We power a lot of communications for insurance companies. We're able to forecast, not only behavior, but we're able to forecast the weather obviously and say, "Hail storm's coming. Email all of your policy holders and tell them to get inside of a garage if they have one. You're going to save millions of dollars in car damage claims." We're also able to forecast behavior for law enforcement companies globally by mapping lunar cycles, and then tying those weather conditions into lunar cycles. We've all heard that when it's a full moon people go bonkers; well it's not just full moons, there are other type of lunar cycles combined with lunar cycles that also affect behavior in people. That kind of stuff's just absolutely fascinating.
J: Yeah, it's really fascinating, because I'm thinking the common wives' tale is that people go crazy under a full moon, so what other situations have you identified where behavior is different than what you might expect, or where there's an anomaly in the way a group of people might behave based on weather and the other factors that you're tracking?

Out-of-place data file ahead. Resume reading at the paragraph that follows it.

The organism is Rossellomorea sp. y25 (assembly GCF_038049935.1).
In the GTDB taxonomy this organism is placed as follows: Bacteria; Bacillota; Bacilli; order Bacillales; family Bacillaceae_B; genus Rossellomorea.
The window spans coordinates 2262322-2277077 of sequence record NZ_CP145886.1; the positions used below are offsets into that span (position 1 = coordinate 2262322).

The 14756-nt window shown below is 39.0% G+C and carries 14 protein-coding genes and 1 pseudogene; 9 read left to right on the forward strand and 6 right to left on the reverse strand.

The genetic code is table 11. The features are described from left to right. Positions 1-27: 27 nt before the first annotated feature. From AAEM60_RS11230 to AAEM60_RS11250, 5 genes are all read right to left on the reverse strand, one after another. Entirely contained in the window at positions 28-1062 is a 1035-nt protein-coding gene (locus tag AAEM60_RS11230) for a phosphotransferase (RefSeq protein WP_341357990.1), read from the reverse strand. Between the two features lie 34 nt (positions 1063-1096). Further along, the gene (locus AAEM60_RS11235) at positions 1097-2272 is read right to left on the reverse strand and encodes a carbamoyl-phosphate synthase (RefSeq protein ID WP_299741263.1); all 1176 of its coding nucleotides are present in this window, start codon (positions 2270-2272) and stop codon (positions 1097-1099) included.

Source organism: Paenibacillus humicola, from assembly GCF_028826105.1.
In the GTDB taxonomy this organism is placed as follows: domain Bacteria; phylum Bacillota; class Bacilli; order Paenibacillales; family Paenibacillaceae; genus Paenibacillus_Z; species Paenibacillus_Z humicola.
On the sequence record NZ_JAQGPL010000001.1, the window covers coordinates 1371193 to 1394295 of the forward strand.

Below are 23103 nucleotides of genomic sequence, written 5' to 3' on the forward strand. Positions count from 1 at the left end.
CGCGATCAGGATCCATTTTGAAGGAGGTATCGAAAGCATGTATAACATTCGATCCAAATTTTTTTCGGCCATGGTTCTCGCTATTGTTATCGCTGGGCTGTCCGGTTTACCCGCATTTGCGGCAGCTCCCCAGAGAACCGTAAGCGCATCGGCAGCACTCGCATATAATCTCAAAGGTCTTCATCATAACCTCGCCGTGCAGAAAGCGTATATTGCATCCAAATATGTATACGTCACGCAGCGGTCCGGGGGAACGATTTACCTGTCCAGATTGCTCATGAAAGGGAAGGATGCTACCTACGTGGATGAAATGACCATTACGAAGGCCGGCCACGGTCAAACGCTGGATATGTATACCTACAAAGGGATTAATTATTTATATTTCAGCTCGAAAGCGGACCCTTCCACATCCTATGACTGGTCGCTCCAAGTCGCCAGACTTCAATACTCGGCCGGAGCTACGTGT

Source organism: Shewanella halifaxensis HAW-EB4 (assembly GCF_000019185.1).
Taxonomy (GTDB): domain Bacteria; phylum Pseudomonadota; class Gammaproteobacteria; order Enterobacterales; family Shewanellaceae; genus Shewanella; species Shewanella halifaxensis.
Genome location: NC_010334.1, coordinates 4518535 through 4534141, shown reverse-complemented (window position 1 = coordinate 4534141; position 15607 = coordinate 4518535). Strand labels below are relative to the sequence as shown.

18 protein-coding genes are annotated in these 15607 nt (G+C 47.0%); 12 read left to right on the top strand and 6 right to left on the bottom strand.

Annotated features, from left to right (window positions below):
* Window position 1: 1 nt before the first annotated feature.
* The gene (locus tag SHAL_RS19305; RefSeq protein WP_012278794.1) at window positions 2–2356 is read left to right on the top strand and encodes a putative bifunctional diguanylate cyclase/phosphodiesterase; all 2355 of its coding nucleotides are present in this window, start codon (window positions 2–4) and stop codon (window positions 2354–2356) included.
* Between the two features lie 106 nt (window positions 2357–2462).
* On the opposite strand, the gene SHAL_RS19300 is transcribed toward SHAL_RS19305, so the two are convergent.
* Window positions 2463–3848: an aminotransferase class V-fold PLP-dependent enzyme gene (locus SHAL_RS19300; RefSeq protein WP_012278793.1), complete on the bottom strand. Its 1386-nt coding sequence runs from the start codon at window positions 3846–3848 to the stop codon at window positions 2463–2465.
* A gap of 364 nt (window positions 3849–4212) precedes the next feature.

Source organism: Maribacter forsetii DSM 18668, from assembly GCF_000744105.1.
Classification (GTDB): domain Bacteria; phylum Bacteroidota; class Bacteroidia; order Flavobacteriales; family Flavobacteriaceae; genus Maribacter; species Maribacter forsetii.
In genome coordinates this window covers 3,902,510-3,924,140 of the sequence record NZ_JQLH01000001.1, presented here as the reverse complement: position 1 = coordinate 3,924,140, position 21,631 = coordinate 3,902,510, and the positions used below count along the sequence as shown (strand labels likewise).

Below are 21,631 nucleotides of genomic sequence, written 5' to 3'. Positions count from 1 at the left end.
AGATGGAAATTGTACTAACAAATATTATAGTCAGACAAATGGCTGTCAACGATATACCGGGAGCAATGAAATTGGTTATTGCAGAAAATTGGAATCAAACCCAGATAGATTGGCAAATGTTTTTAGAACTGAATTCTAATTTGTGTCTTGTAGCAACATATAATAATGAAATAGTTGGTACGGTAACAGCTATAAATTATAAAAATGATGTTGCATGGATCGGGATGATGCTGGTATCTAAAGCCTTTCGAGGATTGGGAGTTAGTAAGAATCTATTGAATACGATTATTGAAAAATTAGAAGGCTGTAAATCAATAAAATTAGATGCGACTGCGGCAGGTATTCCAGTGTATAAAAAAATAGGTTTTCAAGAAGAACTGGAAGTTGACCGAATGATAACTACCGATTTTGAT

Brian: Sure. I can't go too deep into it because probably a poison dart would come out of the ceiling and pop me in the neck, especially when it comes to that behavior. Or especially when we're working with law enforcement or whatnot, or military. But there are, as I mentioned earlier, how does dew point and wind speed affect yogurt consumption, or increase purchase behavior of laundry detergent? These types of things, that math and that science that goes into that, is still being figured out as we speak. A lot of times we can't quantify and qualify it, we just know it to be true based upon the history of weather patterns, and then also performance data. Whether that performance data can be sales from a dealership, or sales from dealers nation-wide, when we start mapping patterns of weather over let's say a three to five year period of time, and if we have a three to five year sales information, we can start making some pretty interesting correlations. There's chaos theory behind all that stuff. Weather is a finite science. That's a pretty solid way of understanding behavior and mapping behavior, but maybe not understanding exactly why wind speed, dew point, and cloud cover makes people behave that way.